Friday, June 23, 2017

Heartless and Harmful

President Trump told a group of Republican Senators that the House-based American Health Care Act is “mean”—and on this he surely called it right! How else would one describe a bill that would take health insurance away from 23 million people, allow states to waive rules requiring insurers to cover people with preexisting conditions at no extra charge, and raise premiums and deductibles to the oldest and sickest patients.  He reportedly urged the Senate to come up with a bill that has more “heart.”

Well, if that was his pitch, the draft bill released yesterday by Majority Leader Mitch McConnell is anything but.  It’s heartless and harmful to the most vulnerable in America: women, children, the disabled, the elderly, the sick and the poor; to people suffering from opioid addiction; and especially to the more than 70 million Americans who rely on Medicaid for coverage and access to health care.  Yet the President tweeted this morning in favor of the bill.  Go figure. 

In fact, in many respects, the Senate bill, introduced under the Orwellian name “The Better Care Reconciliation Act” (BCRA) of 2017, is meaner and has even less heart than the House bill. It cuts Medicaid by more than the House bill.  It allows states to waive almost all of the protections mandated by the ACA, including coverage for essential benefits (like chemotherapy and treatment for opioid use disorders) and the requirement that insurers spend at least 80 percent of their premiums on patient care services rather than administration and CEO compensation (and it even lifts the $500,000 cap on the amount that an insurer can deduct from taxes for CEO compensation!).  You can read about all of the things that are heartless and harmful in the bill in a letter ACP sent yesterday expressing our strongest possible opposition to it. 

Yet Majority Leader McConnell plans to bring it to a vote next week, before Congress adjourns for an Independence Day recess, even though the bill was developed in secret, with no hearings, no committee “mark-ups,” and with no effort to consider the views of ACP and others who actually know something about how a lack of insurance affects patient care.  We won’t know the Congressional Budget Office’s assessment of what the bill would cost, and how many would lose coverage, until just hours before the bill will be voted on.
 
And make no mistake about it: the bill will pass the Senate unless three Republican Senators have the moral courage to say no to it, and if the Senate passes it, the House almost assuredly will do the same.  Game over.
 
But we can still win this fight, but only if enough of you, the constituents who your Senators are supposed to represent, speak out now about the harm it will do to patients. Today, ACP issued an all-hands-on-deck legislative alert to our Advocates for Internal Medicine, and linked to it in today’s ACP Advocate newsletter sent to all ACP members.  It has simple instructions and a sample script to use in making your calls.  We especially need calls to the following Senators: Susan Collins (ME), Lisa Murkowski (AK), Rob Portman (OH), Dean Heller (NV), Dan Sullivan (AK), Jeff Flake (AZ), Cory Gardner (CO), Bob Corker (TN), Bill Cassidy (LA), and Shelley Moore Capito (WV).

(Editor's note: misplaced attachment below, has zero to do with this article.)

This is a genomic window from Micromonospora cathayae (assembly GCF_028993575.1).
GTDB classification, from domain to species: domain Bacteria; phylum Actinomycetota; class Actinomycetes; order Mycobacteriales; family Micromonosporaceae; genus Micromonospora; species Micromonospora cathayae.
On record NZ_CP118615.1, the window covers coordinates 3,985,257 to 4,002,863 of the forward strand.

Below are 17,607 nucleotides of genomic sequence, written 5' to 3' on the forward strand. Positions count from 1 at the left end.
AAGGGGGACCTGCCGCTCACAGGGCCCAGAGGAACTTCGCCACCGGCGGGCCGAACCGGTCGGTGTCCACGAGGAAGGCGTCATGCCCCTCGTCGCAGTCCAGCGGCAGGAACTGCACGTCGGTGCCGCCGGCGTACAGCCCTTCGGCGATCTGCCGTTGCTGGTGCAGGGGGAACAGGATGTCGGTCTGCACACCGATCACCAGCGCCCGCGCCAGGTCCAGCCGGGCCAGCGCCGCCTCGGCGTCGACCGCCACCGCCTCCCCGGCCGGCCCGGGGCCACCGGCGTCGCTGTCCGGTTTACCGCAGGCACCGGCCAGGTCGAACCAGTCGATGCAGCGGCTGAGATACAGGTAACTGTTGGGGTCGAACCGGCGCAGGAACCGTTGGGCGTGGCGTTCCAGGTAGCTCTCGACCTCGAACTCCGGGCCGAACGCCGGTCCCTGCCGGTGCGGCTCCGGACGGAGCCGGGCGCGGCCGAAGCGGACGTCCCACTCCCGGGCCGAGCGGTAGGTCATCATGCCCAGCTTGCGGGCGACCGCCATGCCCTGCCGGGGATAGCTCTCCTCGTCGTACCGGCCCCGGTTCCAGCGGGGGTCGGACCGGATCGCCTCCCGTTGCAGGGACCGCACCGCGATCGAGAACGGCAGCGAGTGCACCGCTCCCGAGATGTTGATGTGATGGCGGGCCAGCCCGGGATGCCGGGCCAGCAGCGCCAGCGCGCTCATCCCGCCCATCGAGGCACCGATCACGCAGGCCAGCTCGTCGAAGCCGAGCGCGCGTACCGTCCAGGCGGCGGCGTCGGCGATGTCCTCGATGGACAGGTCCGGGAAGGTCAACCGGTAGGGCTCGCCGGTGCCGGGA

Next Wednesday, which may very well be the day before the bill will be voted on in the Senate, ACP’s President will fly to Washington to join with his counterparts with the American Academy of Family Physicians, American Academy of Pediatrics, American Congress of Obstetrics and Gynecology, American Psychiatric Association, and American Osteopathic Association to deliver personalized letter to all 100 U.S. Senators urging a NO vote on the bill, on behalf of the 560,000 physician and medical student members collectively represented by our organizations, and their millions of patients.  (Read the coalition’s statement on the Senate bill issued yesterday).
 
We are doing everything in our power to stop the Senate’s heartless and harmful bill from becoming law.  Please help us, and more importantly your patients, by calling your Senators now, 202-261-4530.

Today’s question: what have you done to stop the Senate bill?

3 comments :

Harrison Robinson said...

The problem that the Republicans have is that Obamacare without a public option is Republican legislation. Like it or not, the Democrats bent over backwards to get Republican Senators on their side. When it became clear that the number one legislative priority for Republicans in 2009 and 2010 was to oppose any and all Obama initiatives, they all were required to vote against it. The alternative was to lose standing in their party and to lose committee memberships and campaign funding and perhaps even to face a conservative primary election challenger.
So now the conservatives have to move even further to the right.

And they have to do so with a President who wants only a legislative trophy with tax cut provisions.
And I'm not sure that the person who holds the office is even knowledgeable enough of the issue to make a coherent statement accurately about anything either in the legislation or that he would want to see in the legislation.